Fickel, Letitia Hochstrasser (1999). Democracy Is Messy: Exploring the Beliefs and Personal Theories of a High School Social Studies Teacher. A case study examined the beliefs and theories of a high school social studies teacher and the life experiences he used to explain how he came to hold those beliefs. Examining the teacher's beliefs and theories and also the experiential roots of these theories offers greater potential for illuminating the role of teacher biography in curriculum decisions and the implications of biographical issues for teacher education. Naturalistic inquiry methods of observation and semi-structured interviews were the predominant modes of data collection. The teacher-participant was selected by criterion-based sampling. From data analysis of classroom observation, fragments of his classroom dialogue that appeared to represent a theory or belief were selected and used as talking points during the interviews. The teacher's classroom instruction was consistently reflective of how he portrayed it in the stories and conversations he shared outside the classroom. He talked explicitly about his philosophical stance and the beliefs that formed the framework for his classroom actions. A focus on social issues and problem-centered critical inquiry are key features of social education theory and hallmarks of his practice. He seemed to have a set of strong schema about education, knowledge, learning, and teaching from which to make conscious and principled decisions. It is clear that his personal theories developed from a set of life experiences and were formed in interaction with formally derived theoretical constructs. Contains 34 references.   [More]  Descriptors: Classroom Communication, Classroom Techniques, High Schools, Interviews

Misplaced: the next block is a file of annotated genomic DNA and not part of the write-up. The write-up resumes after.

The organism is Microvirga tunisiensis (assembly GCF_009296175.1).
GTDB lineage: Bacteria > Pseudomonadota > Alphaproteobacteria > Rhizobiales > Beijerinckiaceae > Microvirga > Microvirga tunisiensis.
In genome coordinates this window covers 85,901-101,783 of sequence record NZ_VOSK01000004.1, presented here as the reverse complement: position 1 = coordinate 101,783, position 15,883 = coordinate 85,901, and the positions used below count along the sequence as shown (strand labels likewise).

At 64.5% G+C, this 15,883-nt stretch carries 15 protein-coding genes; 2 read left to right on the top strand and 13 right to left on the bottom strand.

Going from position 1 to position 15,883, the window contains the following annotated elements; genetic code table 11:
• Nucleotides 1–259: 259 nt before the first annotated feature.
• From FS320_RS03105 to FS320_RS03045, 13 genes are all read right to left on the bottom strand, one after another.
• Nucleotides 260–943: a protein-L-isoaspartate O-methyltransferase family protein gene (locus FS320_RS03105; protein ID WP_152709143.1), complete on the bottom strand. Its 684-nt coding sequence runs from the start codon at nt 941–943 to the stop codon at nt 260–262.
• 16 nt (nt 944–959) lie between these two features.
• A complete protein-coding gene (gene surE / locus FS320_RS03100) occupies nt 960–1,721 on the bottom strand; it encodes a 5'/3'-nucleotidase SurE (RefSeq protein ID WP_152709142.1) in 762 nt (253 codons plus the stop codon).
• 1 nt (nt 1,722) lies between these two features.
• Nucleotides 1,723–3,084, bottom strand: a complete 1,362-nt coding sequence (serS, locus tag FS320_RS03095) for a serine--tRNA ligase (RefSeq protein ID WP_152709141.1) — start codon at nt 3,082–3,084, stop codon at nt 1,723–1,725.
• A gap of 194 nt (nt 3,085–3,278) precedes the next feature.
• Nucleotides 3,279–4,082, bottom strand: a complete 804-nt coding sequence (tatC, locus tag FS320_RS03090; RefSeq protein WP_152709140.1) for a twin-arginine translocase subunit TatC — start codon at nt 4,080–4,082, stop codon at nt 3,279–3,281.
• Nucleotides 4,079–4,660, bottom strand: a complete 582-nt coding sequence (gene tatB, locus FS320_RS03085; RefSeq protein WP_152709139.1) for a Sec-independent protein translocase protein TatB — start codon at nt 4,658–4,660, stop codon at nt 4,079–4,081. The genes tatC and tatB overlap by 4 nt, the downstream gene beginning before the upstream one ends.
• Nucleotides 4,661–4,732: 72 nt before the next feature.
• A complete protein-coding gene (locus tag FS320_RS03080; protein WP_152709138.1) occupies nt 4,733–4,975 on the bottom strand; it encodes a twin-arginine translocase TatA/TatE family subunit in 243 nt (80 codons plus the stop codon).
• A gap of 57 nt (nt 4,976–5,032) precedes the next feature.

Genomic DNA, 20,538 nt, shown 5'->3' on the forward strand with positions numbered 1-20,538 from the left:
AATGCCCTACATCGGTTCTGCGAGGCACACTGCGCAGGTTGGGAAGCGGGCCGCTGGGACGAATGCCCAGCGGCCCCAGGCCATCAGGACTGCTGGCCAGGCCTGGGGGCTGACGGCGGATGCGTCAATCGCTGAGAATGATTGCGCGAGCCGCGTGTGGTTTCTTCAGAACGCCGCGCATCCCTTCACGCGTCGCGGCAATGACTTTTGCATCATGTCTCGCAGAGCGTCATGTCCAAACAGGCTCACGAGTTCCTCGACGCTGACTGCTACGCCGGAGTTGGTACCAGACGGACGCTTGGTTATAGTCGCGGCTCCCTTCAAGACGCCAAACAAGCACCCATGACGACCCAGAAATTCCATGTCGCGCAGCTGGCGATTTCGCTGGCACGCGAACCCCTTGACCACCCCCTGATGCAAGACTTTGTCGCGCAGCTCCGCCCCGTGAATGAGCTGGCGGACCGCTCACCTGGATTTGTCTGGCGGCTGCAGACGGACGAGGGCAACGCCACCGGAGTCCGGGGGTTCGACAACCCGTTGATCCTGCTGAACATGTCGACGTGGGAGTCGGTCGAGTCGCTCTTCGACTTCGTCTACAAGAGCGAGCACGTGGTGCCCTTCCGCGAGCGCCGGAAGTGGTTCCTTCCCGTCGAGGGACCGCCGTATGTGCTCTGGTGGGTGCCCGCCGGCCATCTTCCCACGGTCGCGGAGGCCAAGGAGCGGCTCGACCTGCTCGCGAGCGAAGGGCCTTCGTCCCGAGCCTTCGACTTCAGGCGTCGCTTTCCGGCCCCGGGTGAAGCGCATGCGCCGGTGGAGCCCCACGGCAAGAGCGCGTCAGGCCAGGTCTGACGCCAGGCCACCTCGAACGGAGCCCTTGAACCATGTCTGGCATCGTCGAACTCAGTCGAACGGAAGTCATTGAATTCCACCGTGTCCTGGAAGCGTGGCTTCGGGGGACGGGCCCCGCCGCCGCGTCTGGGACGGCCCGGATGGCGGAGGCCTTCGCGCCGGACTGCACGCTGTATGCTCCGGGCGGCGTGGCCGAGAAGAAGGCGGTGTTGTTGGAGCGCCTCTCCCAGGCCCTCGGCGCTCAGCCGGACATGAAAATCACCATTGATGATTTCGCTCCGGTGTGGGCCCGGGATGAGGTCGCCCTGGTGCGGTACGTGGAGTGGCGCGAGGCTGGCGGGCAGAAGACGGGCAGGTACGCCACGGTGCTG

Reed, James B., Ed.; Zelio, Judy A., Ed. (1995). States and Tribes: Building New Traditions. A Broad Examination of the Condition of State-Tribal Relations and Opportunities for Mutually Beneficial Cooperation as the 21st Century Approaches, from a State Legislative Policy Perspective. This report summarizes efforts of the Task Force on State-Tribal Relations of the National Conference of State Legislatures to bring together state legislators, Native American leaders, and other parties interested in seeking new approaches to state-tribal relations. The report incorporates the results of a national survey of state-tribal relations, 12 meetings held around the country, and published papers on a wide range of topics concerning state-tribal affairs. The first chapter addresses issues related to the changing interactions between states and Indian tribes, including the significance of treaties, tribal sovereignty, and state-tribal jurisdiction. The second chapter reports on a survey of state legislators, tribal leaders and associations, and state attorneys-general.  Survey results indicate that misunderstandings about tribal sovereignty are at the core of many state-tribal conflicts, and that communication between states and tribes needs improvement. Respondents also described several successful state-tribal agreements. The third chapter discusses strategies for states and tribes in resolving differences, including negotiated settlements, mediated agreements, litigation, and intergovernmental agreements. The next six chapters address state roles in Indian health, education, and child welfare; state-tribal economic development partnerships; states and the Indian Gaming Regulatory Act; seeking agreement on taxes; natural resource allocation and management; and environmental regulation. The last chapter includes recommendations for improving state-tribal relations and concludes that negotiated approaches to state-tribal disputes are the best strategy for strengthening democracy. Appendix includes a list of members of the Task Force on State-Tribal Relations and information on task force meetings. Contains references in each chapter and an index. Descriptors: American Indian Education, American Indian Reservations, American Indians, Child Welfare